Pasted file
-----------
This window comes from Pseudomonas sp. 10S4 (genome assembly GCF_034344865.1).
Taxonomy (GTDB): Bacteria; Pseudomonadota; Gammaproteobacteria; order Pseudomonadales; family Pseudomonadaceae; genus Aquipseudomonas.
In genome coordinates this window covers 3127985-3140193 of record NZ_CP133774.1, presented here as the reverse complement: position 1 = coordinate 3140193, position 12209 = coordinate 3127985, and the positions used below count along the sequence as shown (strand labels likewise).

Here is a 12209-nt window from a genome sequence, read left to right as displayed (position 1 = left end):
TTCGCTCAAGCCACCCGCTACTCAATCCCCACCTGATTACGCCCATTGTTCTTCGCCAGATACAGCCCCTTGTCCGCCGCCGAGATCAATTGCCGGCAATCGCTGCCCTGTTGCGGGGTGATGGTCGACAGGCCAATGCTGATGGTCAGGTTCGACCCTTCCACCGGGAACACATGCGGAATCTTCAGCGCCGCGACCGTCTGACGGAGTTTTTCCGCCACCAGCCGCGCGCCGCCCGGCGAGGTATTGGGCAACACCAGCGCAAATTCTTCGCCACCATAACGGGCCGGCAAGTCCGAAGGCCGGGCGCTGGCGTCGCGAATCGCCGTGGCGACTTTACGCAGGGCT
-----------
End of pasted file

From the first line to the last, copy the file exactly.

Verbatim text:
This window comes from Pseudomonas sp. 10S4 (genome assembly GCF_034344865.1).
Taxonomy (GTDB): Bacteria; Pseudomonadota; Gammaproteobacteria; order Pseudomonadales; family Pseudomonadaceae; genus Aquipseudomonas.
In genome coordinates this window covers 3127985-3140193 of record NZ_CP133774.1, presented here as the reverse complement: position 1 = coordinate 3140193, position 12209 = coordinate 3127985, and the positions used below count along the sequence as shown (strand labels likewise).

Here is a 12209-nt window from a genome sequence, read left to right as displayed (position 1 = left end):
TTCGCTCAAGCCACCCGCTACTCAATCCCCACCTGATTACGCCCATTGTTCTTCGCCAGATACAGCCCCTTGTCCGCCGCCGAGATCAATTGCCGGCAATCGCTGCCCTGTTGCGGGGTGATGGTCGACAGGCCAATGCTGATGGTCAGGTTCGACCCTTCCACCGGGAACACATGCGGAATCTTCAGCGCCGCGACCGTCTGACGGAGTTTTTCCGCCACCAGCCGCGCGCCGCCCGGCGAGGTATTGGGCAACACCAGCGCAAATTCTTCGCCACCATAACGGGCCGGCAAGTCCGAAGGCCGGGCGCTGGCGTCGCGAATCGCCGTGGCGACTTTACGCAGGGCT